This is going to be a long post, for a couple of reasons
- There is no internet connection here or wifi or even phone reception, so I’ll just keep adding to the post each day then upload in one go
- The journey in and first night are in direct contrast to the rest of the stay. More detail to follow but a horror journey in and first night wasn’t a great start
- The place itself is just beautiful, harsh, serene, amazing countryside and crystal clear waters.
The lack of connection was something I really wanted, for a few days. We’re so connected all the time, that it’s really refreshing to unplug completely, warn people you’re out of contact, then just head off. Life slows down a lot, and rewards become worth waiting for, rather than the dopamine hit of likes on Facebook. I’m sitting listening to bird song, while typing this post, then will potter off to make a sandwich and wander down to gaze at the sea.
The journey in, well there’s a story. We turned off the main road thinking that we were 20 minutes from the homestead. An hour later and a severely corrugated road, max speed 40km/hr but more likely 15 km/hr, we limped into the homestead, to be given our keys by a grumpy station owner and told the campsite was another 18km up the still-dodgy road. By this point it was getting dark, so we had to play ‘spot the gate’ in the pitch dark after another 18km of corrugations. Once the campsite was found, we nearly drove into the sea by accident so some reversing in the dark needed before we could finally find our campsite. Said campsite wasn’t the huge, private space I’d been happily imagining, but a reasonable size space with a camper either side of us; not close, but closer than I’d anticipated. It was this point we found the totally broken, unusable, mangled jockey wheel so couldn’t access the back of the car or disconnect the trailer.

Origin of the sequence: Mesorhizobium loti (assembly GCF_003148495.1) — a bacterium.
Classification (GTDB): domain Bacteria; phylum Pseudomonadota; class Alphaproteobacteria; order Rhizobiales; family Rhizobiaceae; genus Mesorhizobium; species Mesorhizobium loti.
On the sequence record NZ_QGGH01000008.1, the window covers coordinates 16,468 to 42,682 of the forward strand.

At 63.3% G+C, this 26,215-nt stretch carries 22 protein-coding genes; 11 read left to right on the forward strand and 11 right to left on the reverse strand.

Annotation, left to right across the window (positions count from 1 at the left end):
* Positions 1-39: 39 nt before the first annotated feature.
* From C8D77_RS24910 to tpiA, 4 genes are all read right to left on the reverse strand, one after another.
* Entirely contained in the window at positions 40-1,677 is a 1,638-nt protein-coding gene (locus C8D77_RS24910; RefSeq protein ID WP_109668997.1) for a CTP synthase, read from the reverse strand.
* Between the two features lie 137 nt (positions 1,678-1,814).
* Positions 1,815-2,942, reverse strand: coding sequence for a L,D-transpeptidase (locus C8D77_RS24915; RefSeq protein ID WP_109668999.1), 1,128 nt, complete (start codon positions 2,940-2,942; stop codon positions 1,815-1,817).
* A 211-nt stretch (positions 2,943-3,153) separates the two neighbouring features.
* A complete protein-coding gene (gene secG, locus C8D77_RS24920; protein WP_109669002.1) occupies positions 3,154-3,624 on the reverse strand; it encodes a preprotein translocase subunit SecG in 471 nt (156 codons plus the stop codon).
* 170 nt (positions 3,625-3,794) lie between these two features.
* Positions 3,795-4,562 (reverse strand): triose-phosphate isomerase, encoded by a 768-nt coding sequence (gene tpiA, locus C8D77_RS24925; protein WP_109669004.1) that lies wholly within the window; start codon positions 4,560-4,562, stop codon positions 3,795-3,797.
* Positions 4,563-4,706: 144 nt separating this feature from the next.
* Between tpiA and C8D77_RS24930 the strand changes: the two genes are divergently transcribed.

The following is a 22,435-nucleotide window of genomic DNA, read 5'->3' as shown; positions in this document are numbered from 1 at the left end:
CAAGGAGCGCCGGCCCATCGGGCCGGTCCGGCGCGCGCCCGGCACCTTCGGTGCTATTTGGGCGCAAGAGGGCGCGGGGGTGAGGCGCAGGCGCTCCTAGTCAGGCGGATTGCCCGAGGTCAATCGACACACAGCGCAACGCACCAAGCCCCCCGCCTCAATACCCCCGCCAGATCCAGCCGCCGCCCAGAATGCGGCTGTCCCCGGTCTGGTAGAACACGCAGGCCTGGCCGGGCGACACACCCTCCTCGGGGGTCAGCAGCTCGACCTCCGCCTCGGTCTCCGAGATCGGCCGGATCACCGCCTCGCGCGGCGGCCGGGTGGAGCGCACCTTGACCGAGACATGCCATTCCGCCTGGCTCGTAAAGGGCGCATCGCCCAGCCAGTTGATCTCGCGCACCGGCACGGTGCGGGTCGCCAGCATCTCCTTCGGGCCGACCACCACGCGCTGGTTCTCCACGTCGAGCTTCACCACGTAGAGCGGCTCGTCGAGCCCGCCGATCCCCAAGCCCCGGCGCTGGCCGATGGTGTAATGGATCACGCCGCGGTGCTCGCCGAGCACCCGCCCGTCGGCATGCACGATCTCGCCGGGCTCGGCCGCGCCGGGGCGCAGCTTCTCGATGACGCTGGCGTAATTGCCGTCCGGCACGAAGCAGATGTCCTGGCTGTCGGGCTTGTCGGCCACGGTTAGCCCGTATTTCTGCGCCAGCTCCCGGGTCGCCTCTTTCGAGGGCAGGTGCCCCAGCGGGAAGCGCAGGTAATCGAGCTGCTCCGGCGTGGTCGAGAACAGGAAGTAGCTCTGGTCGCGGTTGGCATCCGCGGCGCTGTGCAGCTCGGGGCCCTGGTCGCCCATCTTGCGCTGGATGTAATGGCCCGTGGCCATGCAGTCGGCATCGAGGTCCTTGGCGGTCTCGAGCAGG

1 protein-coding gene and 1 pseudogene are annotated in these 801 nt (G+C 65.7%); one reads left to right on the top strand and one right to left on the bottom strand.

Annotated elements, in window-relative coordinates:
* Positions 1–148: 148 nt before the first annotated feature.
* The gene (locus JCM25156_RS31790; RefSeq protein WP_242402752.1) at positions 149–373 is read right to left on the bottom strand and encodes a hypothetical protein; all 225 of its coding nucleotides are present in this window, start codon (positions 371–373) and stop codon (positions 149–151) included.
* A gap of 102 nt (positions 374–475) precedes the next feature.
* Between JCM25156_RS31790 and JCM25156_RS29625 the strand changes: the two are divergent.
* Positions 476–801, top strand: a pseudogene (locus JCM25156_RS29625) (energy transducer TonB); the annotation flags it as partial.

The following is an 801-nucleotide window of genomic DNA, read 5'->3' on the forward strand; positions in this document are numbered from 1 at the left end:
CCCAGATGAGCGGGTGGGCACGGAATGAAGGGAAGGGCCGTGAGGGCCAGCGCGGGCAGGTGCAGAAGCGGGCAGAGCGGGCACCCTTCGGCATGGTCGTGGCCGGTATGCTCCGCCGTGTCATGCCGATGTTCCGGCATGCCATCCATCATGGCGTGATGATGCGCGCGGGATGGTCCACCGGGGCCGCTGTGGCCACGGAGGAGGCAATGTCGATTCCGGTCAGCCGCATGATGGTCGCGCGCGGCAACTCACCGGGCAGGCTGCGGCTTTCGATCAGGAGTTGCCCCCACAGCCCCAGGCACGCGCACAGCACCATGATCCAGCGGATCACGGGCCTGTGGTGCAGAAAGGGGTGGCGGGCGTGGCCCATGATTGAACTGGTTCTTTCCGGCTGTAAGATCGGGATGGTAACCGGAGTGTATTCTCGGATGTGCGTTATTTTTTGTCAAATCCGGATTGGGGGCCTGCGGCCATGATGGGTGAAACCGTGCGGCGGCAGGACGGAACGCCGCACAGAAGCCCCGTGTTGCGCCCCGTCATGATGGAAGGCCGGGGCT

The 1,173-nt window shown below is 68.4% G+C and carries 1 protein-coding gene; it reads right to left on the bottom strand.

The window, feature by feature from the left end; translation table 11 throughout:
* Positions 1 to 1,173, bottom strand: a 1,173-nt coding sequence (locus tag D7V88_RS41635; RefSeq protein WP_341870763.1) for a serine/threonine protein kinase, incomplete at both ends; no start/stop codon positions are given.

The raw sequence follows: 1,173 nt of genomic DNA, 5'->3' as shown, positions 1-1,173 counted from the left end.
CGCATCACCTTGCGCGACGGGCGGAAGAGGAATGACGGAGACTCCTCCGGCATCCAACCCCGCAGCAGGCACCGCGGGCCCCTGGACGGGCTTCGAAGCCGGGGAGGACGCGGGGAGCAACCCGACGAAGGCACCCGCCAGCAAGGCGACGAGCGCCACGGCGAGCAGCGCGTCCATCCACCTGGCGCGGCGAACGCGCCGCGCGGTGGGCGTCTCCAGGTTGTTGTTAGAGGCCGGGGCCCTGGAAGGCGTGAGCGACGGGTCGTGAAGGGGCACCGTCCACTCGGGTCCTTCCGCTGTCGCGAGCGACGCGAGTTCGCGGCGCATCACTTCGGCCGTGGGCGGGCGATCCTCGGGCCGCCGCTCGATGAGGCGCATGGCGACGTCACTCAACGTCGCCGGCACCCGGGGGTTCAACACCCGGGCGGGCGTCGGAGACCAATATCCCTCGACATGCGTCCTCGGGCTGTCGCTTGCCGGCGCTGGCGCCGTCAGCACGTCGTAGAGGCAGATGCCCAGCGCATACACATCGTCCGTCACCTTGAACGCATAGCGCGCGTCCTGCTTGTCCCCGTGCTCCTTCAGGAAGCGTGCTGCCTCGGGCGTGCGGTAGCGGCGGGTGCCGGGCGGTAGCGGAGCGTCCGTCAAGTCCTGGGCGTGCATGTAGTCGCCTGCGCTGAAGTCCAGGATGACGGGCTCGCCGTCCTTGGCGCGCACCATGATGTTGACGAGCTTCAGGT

Fast forward to the morning, and a couple of very helpful neighbours helped jerry rig a solution to get the camper disconnected from the car, we’d been assured that the road is always like that, the campsite are reasonable size and well screened with trees, and the sun is shining. The world seems a much better place.
The view from the kitchen …. the world is indeed a good place. It’s hard to describe this place, and the photographs only tell part of the story. All the adjectives I’ve used before come to mind. The peaceful nature and serenity of nothing artificial around you; the amusement of looking at other people’s set ups with aerials, satellite dishes, West Coast Eagles flags; the constant noise of the wind flapping through the tent; crystal clear blue water that’s refreshingly cool ( Andy would say freezing), calm with tiny ripples yesterday and blowing a gale today; mornings calm and cool enough to need a fleece then afternoons where it’s warm enough to welcome plunging into the sea.
We’ve had an incredibly peaceful few days here, swimming at least twice a day, playing on the paddle board, walking along the beach, eating and drinking a few beers. One of the welcomed surprises has been the many conversations with people here, there’s not many people here but a great sense of acceptance from those you do encounter.
Some of the people here at the campsite come up every year for 2, 3 or 4 months, drive out every week or so for food, but are otherwise totally self contained. Until I came up here, I would have said there is no way I could imagine staying that long. Now I’m here, and falling into the slow pace of life, I can imagine two weeks. Two weeks completely unplugged, paddle boarding, reading, taking photographs, doing stretches, sleeping whenever I want.
We leave today, and while I am really looking forward to a shower and laundry, I’ll miss the peace and tranquillity.